Overcoming Drug Resistance of Castration-Resistant Prostate Cancer

Grants and Contracts Details


Title: Overcoming drug resistance of castration-resistant prostate cancer Abstract Because androgen receptor (AR) signaling is essential for development of prostate cancer (PCa), including castration-resistant prostate cancer (CRPC), androgen signaling inhibitors (ASI) are becoming the first line treatment for CRPC. However, the limited success of ASIs makes it urgent to develop approaches to treat ASI-resistant CRPC. EZH2 (enhancer of zeste homolog 2), the catalytic subunit of the Polycomb Repressive Complex (PRC2) responsible for H3K27me3 and gene repression, has been identified as a promising target in PCa. However, it was also discovered that oncogenic function of EZH2 in CRPC is PRC2-independent. Thus, identifying regulators that control EZH2 function is of significance as it may provide an avenue to enhance the efficacy of EZH2 inhibitors (EZH2i) in CRPC. The long-term goals of this study are to identify druggable signaling pathways that offer effective treatment options for patients with ASI-resistant CRPC. The objective is to define the role of polo-like kinase 1 (Plk1) in regulating EZH2, to exploit this pathway as a therapeutic target for ASI-resistant CRPC patients, and to examine whether Plk1-dependent phosphorylation of EZH2 is a novel biomarker for CRPC. The central hypothesis is that Plk1 phosphorylation of EZH2 leads to a functional switch from PRC2-dependent gene repression to PRC2-independent but AR- dependent transcription activation, eventually contributing to disease progression into CRPC stage. Our data show that Plk1 inhibition leads to an increased level of H3K27me3 and that Plk1 directly phosphorylates EZH2 at T144. We also show that Plk1 phosphorylation of EZH2 results in decreased levels of H3K27me3, destabilization of the PRC2 complex and increased association between EZH2 and AR. Our hypothesis will be tested by pursuing three Aims - (1) to dissect how Plk1 phosphorylation of EZH2 regulates the PRC2 complex; (2) to test whether expression of unphosphorylatable EZH2 antagonizes PCa progression and enhances the efficacy of EZH2i in genetically engineered mouse (GEM) models; and (3) to determine whether Plk1 inhibitor (Plk1i) plus EZH2i is a novel approach to treat ASI-resistant CRPC and whether pT144-EZH2 is a novel biomarker for CRPC. These complementary aims will be accomplished using biochemical analyses of signaling intermediates and employing genetic strategies with inducible PCa mouse models, culture systems and patient-derived xenograft (PDX) methodologies. The rationale for the research is that it will probe the importance of Plk1 to PRC2 complex, examine whether a combination of Plk1i with EZH2i is a novel approach to treat ASI-resistant CRPC and ask whether pT144-EZH2 is a new biomarker to predict PCa progression. This contribution is significant because, if positive, the results of the proposed study will support an immediate clinical trial for Plk1i plus EZH2i to treat ASI-resistant CRPC. The research is innovative as it approaches the disease from a novel Plk1 signaling pathway, challenging the traditional view that Plk1 functions solely to regulate mitotic events.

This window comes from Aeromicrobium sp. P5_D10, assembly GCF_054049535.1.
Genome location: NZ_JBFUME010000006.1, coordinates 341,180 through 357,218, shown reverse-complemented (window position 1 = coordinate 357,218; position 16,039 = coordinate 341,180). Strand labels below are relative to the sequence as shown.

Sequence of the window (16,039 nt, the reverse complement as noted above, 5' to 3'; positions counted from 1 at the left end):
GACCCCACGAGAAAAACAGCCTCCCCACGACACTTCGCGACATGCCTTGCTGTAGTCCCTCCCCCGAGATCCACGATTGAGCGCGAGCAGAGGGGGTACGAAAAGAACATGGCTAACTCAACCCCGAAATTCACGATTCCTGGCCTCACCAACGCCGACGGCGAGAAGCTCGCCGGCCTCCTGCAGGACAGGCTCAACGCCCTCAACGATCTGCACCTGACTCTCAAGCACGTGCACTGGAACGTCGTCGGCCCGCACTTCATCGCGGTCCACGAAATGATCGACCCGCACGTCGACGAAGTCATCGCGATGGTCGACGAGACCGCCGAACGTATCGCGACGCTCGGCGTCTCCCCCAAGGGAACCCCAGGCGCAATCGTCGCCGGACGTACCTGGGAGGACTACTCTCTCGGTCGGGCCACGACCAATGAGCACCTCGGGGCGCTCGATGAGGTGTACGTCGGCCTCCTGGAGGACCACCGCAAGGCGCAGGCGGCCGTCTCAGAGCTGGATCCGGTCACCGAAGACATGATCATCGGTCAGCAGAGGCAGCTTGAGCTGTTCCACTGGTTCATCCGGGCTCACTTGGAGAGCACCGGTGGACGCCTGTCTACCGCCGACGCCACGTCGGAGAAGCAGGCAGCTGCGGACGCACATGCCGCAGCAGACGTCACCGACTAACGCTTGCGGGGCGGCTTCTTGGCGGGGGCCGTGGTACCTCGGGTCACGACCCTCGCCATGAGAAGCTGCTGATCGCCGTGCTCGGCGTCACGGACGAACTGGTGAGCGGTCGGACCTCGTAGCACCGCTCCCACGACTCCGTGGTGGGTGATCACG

Effective start/end date9/1/116/30/27


  • National Cancer Institute: $579,016.00


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